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Gold, Siler, Bronze and Rainbows

by Mark 'Ponyboy' Peters 9 months ago in Empowerment
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Celebrations of pride

Image by Peter Kratochvil - PublicDomainPictures - used under Public Domain License

With the curtain now having drawn to a close on the celebration that has been the (somewhat delayed) 2020 Olympic Games, the feats of those athletes who identify as LGBTQ are being celebrated like never before in history. There have always been gay athletes who have excelled in their chosen sports, and won Olympic medals, but for the most part it wasn't until they had finished their careers before they would show their true selves to the world.

This year it seems, at least for me, that for the very first time these athletes have been able to represent, and be applauded by, their various home countries without being encumbererd with the burden of hiding their true selves. And hasn't it been wonderful to see?

I read recently that at the three most recent Olympic Games there were 23 publicly out athletes participating in the London games of 2012, while there were 56 in Rio in 2016. This year that number has more than trebled to be in excess of 180 in Tokyo.

This huge increase in the number of out athletes surely must reflect the growing acceptance of LGBTQ people in sports and society. The rise of social media, in all forms, has provided athletes with a forum enabling them to live their lives openly and identify directly with their followers.

Wow! Times they certainly are a changing!

And hasn't it been wonderful to see so many marvellous performances from our brave and talented athletes, taking home gold, silver and bronze as a just reward for all their hard work.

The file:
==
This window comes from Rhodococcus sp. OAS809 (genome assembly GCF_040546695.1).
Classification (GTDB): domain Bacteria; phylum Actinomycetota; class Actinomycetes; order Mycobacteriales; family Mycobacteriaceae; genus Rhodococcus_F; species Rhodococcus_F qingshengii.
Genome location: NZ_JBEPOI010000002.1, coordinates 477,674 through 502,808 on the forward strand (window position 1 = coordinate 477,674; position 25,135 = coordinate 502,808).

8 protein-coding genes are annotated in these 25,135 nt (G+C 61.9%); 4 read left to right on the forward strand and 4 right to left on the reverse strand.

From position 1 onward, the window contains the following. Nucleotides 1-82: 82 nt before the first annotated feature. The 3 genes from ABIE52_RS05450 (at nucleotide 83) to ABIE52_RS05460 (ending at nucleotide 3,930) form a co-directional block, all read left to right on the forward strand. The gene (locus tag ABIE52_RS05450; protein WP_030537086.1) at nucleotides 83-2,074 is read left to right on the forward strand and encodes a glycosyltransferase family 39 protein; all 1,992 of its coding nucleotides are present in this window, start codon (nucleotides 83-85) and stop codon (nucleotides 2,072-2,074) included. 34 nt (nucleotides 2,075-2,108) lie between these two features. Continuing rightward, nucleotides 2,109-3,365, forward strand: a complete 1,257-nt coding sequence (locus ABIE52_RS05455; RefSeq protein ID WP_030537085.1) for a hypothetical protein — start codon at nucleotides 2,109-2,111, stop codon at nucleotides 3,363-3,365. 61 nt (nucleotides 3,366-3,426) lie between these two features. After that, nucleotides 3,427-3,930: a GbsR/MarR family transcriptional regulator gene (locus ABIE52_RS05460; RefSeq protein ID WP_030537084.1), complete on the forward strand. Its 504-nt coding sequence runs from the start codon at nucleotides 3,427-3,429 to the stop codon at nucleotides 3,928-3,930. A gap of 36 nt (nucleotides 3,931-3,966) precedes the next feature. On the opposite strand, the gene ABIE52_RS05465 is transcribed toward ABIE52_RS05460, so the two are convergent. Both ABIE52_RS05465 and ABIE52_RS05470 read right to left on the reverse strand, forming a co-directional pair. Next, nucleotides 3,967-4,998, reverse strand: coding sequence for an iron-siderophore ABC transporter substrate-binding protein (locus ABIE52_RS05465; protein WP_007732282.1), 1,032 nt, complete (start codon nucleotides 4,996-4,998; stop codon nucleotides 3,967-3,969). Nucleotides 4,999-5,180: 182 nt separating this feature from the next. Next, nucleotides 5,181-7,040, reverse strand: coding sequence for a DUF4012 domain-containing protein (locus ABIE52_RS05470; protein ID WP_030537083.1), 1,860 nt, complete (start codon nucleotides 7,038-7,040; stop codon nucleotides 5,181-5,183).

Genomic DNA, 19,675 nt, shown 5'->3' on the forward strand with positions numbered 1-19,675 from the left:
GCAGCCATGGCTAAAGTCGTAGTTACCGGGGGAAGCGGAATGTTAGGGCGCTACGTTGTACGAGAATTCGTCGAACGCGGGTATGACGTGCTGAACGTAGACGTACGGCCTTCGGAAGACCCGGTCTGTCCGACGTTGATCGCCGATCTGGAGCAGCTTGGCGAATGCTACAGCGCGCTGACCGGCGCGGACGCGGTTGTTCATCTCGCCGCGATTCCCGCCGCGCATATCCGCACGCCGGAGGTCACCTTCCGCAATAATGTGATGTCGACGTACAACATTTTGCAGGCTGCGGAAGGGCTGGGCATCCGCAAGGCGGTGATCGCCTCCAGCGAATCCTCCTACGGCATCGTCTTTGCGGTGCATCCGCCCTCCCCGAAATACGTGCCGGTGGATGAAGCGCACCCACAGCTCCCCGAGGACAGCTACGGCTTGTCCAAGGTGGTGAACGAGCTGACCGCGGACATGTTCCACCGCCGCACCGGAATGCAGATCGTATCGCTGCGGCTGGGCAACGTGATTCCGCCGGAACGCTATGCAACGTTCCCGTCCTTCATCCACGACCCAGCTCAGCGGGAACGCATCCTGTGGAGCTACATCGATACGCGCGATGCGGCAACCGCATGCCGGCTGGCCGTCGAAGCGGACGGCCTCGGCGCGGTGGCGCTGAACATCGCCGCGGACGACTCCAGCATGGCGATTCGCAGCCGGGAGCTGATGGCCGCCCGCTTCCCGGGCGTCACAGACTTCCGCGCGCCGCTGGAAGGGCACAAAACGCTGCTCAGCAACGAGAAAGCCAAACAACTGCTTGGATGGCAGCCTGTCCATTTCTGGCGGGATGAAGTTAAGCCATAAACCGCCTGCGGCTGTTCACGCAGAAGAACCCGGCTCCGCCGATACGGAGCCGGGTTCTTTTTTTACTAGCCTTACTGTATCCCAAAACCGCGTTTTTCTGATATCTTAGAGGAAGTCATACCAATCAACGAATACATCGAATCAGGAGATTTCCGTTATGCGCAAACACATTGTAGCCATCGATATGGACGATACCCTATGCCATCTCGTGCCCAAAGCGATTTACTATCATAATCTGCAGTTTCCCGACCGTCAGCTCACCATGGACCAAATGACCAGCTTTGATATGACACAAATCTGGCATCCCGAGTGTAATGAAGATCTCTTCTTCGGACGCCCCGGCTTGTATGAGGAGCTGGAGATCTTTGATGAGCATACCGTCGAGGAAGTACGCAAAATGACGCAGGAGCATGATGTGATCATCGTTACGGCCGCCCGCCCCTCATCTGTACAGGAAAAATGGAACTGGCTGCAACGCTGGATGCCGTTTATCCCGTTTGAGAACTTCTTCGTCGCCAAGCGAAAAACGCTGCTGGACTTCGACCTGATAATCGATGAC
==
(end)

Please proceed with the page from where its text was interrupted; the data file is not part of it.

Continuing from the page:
If all of the publicly out LGBTQ athletes at the Olympics represented a country under a single rainbow flag they would have came in 14th in the world with their medal tally. An impressive feat.

British diver Tom Daley, competing at the Olympics for the fourth time, was the only gold medalist in the group, while silver medals were earned in women's softball by the USA with the help of Ally Carda, Amanda Chidester and Haylie McCleney; in shot put by Raven Saunders of Team USA; in judo for France by Amandine Buchard (winning in just 16 seconds!).

Meanwhile, Larissa Franklin and Joey Lye on the Canadian women's softball team took home bronze. And, British equestrian Carl Hester also earned a bronze, adding to his gold and silver medals from previous Olympics.

It would be remiss of me if I didn't also give an honourable mention to my fellow Aussie, Harry Garside, who earned a bronze medal in boxing. I am yet to see anything that indicates that he may identify as LGBTQ (he certainly didn't appear on any lists of out athletes at the games), but that doesn't really worry me as what Harry is all about is breaking down gender sterotypes and encouraging young people to fully express themselves.